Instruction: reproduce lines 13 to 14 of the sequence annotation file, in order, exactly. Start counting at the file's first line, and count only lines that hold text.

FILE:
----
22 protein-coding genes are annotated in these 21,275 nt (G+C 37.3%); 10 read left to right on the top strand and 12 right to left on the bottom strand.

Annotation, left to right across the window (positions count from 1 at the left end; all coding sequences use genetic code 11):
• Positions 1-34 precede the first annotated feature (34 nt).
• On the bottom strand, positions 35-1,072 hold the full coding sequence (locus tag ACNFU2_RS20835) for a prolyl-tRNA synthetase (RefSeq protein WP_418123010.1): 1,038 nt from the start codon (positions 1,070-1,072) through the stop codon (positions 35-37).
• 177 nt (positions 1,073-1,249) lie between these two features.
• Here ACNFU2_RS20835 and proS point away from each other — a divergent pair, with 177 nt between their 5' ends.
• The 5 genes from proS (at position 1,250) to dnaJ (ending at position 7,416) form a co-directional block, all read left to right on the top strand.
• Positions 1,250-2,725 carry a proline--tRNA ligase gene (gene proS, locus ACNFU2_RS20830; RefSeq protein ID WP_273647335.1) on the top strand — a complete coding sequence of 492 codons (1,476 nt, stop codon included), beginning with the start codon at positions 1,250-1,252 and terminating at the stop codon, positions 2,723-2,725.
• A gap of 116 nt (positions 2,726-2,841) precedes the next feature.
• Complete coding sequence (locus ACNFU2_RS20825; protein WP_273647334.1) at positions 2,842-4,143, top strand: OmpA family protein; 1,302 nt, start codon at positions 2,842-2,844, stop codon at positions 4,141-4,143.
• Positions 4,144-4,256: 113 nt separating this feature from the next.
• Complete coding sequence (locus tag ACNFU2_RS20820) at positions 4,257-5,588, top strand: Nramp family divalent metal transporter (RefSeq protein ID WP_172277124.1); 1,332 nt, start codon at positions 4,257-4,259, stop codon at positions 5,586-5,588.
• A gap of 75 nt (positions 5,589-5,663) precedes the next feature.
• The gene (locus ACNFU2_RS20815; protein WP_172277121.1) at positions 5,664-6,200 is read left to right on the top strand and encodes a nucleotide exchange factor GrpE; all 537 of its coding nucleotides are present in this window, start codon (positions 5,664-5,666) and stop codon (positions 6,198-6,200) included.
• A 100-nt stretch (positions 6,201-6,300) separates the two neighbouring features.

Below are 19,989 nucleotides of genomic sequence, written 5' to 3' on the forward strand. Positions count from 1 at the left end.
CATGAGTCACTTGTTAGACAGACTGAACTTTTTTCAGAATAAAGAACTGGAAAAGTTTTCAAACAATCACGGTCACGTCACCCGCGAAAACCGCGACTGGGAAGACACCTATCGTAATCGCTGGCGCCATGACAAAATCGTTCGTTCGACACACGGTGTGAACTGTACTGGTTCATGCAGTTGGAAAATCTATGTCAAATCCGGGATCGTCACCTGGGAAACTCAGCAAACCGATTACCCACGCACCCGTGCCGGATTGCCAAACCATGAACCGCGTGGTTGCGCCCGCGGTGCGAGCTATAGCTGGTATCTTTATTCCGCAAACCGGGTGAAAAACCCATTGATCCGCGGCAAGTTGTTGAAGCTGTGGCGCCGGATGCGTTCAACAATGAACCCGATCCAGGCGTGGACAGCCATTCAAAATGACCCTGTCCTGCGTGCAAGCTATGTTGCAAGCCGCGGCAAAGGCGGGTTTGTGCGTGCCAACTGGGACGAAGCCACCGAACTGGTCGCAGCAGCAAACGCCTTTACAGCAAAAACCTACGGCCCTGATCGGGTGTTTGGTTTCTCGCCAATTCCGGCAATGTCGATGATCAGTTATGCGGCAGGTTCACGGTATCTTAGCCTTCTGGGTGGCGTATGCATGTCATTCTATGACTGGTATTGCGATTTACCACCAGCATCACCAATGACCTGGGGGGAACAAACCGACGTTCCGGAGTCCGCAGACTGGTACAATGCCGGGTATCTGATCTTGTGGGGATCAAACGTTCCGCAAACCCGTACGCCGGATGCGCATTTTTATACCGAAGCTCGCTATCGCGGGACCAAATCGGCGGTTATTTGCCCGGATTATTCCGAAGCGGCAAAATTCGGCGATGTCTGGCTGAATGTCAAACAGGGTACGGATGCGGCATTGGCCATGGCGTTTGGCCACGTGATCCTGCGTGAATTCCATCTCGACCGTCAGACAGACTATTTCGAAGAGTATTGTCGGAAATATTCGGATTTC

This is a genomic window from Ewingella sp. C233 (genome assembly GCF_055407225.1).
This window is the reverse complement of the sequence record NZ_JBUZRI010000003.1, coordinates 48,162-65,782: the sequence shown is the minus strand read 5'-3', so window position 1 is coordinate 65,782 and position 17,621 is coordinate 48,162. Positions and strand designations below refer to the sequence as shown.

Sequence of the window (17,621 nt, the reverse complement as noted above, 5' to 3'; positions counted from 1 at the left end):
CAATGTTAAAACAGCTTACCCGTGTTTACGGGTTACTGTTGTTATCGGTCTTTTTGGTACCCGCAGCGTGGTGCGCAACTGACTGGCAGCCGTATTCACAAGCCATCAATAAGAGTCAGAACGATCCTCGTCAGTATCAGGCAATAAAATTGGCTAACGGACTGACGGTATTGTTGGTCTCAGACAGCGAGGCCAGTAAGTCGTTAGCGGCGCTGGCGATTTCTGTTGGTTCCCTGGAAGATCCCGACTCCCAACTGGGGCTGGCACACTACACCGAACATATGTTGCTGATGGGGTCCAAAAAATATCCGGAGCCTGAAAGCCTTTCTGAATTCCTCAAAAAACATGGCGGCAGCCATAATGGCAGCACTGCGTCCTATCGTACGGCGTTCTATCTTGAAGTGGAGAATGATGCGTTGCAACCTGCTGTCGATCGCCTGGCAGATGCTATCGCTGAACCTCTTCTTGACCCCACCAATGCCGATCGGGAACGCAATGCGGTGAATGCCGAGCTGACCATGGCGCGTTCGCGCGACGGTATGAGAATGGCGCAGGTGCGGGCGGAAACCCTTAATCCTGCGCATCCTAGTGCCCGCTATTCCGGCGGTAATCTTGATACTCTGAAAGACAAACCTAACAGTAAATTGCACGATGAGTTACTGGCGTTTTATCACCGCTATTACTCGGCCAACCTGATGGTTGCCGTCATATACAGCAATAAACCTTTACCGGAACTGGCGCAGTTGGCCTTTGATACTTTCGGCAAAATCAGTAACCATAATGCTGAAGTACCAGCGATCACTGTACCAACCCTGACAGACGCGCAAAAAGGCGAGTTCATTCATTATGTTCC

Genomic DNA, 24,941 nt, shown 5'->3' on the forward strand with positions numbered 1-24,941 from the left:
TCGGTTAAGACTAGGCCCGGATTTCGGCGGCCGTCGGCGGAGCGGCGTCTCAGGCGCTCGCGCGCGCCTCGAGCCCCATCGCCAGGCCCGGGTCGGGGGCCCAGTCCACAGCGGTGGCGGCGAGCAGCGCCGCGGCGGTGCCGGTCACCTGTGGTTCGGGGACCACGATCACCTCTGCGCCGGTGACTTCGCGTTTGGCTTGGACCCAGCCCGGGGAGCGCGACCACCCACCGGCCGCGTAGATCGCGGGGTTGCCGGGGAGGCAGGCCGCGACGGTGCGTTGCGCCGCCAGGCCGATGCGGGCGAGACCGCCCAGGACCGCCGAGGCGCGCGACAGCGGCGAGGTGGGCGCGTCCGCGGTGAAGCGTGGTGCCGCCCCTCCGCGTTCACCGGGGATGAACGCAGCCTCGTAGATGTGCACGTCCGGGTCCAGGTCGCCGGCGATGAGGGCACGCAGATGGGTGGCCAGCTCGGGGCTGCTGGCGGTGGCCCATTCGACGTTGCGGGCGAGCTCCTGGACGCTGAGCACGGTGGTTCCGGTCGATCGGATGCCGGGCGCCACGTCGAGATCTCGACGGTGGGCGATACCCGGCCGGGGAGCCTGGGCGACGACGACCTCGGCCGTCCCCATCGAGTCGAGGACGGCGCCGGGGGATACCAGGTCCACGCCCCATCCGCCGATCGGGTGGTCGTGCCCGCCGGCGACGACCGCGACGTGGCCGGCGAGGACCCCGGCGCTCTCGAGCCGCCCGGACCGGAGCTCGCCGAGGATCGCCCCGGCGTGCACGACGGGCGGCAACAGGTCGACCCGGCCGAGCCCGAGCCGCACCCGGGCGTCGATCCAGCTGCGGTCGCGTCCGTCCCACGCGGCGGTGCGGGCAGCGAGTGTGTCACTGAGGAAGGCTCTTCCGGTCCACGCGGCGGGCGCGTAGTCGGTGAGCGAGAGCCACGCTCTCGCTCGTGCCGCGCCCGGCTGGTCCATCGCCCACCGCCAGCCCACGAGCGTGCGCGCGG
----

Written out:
• A gap of 75 nt (positions 5,589-5,663) precedes the next feature.
• The gene (locus ACNFU2_RS20815; protein WP_172277121.1) at positions 5,664-6,200 is read left to right on the top strand and encodes a nucleotide exchange factor GrpE; all 537 of its coding nucleotides are present in this window, start codon (positions 5,664-5,666) and stop codon (positions 6,198-6,200) included.